In response to the claims that the WWE was using their programming to slam the Tea Party beliefs concerning illegal immigrant laws, WWE spokesman Brian Flinn tried to give a lesson in storytelling.
Flinn explained that the WWE has "protagonists and antagonists" much like all other television shows and feature films. As a result, the WWE puts their characters into storylines that reflect on current day society to develop a feud between two individual wrestlers. He also said that the WWE does not represent a political point of view and a person should not confuse fictional storytelling with what the WWE stands for in real life.
The original claims were based on the return of Jack Swagger, a former world champion, and his new manager in Zeb Colter. Colter and Swagger have the new tag line "don't tread on me" and talk about the problems in America, specifically dealing with illegal immigrants costing true Americans money, jobs and rights.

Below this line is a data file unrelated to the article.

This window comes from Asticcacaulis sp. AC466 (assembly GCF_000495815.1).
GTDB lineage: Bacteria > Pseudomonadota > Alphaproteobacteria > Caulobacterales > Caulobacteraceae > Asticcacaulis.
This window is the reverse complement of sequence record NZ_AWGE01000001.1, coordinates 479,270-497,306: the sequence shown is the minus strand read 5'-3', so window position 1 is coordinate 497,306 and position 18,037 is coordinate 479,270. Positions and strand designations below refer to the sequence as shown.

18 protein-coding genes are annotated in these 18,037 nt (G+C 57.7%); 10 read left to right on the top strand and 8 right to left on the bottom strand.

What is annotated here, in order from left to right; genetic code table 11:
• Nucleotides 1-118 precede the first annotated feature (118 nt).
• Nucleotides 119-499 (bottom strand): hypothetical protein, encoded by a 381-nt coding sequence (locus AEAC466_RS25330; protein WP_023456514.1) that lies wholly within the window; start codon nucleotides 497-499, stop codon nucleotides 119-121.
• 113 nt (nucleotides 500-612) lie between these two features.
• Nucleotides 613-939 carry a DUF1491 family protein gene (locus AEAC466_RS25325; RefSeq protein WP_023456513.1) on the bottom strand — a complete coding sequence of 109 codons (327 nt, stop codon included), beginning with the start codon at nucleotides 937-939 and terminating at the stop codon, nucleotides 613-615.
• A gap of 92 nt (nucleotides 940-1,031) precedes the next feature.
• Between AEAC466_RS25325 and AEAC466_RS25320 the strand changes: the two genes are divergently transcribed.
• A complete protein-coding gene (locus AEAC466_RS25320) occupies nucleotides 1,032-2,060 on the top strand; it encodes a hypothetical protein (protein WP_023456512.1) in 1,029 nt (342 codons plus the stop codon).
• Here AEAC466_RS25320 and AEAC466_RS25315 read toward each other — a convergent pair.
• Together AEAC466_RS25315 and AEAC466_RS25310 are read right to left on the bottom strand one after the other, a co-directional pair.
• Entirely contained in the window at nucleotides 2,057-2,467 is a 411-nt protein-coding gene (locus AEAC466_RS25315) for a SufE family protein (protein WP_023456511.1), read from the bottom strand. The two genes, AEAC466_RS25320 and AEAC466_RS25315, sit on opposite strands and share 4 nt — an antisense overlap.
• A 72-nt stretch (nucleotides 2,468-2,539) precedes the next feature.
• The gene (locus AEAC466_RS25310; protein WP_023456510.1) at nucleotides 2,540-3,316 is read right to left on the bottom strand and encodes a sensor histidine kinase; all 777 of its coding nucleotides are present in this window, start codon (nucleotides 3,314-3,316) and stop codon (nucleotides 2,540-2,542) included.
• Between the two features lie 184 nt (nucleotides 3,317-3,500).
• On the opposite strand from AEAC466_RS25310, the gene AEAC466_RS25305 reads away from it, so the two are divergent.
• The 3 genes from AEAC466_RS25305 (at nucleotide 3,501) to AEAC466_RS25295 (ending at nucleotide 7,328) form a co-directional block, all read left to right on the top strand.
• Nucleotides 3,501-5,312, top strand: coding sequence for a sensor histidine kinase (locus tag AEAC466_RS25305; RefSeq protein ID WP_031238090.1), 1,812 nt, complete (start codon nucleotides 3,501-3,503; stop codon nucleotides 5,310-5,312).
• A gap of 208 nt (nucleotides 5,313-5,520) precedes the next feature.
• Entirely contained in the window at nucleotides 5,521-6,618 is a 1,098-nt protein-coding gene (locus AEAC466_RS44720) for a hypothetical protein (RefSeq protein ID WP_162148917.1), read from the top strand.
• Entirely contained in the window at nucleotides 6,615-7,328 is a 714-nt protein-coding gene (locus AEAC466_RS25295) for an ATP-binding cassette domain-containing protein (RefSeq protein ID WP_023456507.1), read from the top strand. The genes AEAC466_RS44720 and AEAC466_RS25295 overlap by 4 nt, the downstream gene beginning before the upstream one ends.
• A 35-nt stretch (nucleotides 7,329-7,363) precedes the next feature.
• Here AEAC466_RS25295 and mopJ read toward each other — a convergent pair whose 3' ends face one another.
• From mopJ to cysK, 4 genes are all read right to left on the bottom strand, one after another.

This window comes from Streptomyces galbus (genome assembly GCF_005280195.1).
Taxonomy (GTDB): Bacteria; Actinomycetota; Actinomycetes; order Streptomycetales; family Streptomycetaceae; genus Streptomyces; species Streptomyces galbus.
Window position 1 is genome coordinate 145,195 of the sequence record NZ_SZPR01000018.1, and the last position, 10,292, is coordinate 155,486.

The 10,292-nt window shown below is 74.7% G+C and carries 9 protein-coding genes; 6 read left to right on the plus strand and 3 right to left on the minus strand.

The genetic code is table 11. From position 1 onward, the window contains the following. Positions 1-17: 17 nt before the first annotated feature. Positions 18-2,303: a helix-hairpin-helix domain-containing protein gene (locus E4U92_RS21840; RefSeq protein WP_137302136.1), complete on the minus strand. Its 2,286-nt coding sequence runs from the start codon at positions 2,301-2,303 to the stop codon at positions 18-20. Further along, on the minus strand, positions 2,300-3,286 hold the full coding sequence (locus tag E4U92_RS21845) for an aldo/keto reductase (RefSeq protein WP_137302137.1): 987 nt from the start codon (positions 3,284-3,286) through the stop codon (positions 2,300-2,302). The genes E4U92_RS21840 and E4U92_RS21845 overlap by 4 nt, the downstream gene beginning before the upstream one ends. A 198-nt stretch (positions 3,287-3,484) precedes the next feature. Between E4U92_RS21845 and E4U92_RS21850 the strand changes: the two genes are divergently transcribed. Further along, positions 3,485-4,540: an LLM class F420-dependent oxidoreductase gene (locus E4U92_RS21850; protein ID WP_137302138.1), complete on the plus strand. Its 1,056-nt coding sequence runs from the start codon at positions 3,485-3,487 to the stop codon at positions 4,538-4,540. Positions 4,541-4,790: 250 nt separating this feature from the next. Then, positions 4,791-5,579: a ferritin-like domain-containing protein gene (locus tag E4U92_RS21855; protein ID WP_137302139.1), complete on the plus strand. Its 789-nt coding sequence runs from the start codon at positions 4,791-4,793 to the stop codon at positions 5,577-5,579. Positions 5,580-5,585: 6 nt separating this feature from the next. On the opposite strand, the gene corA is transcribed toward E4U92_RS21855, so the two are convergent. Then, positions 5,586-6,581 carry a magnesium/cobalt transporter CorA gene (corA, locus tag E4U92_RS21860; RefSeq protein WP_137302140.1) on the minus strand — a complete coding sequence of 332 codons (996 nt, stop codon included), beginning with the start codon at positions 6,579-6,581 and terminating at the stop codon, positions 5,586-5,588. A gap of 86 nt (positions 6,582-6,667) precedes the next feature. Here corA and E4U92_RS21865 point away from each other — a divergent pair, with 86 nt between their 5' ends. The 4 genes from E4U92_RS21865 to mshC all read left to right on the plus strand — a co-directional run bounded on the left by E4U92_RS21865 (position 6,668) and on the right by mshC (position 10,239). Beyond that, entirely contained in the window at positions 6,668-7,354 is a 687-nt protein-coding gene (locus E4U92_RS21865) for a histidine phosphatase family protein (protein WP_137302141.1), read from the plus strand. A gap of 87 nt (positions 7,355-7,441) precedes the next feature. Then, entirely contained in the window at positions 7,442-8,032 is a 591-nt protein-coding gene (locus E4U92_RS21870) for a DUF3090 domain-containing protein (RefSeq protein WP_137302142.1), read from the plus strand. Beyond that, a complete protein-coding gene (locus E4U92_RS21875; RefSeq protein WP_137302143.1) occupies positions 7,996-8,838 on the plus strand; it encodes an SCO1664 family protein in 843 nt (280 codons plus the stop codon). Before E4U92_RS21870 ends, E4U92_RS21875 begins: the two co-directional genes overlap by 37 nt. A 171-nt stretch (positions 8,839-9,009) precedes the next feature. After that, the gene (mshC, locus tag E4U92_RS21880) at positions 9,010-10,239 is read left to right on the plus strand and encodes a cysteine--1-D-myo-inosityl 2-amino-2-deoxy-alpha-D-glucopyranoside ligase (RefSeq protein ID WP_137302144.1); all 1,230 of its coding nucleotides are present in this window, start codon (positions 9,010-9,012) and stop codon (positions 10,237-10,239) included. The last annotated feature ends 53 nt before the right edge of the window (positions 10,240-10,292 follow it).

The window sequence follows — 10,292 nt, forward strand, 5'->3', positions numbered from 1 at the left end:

When Jerry "The King" Lawler made a joke that men like Rush Limbaugh, Glenn Beck, and Alex Jones sent Swagger fan mail, that was enough to get Tea Party supporters up in arms. The WWE was accused of making fun of the party's beliefs and using their power as high level Republicans to drag them down.
Watson pointed out that WWE programming reaches 14 million Americans a week, 10-times more than "The O'Reilly Factor."
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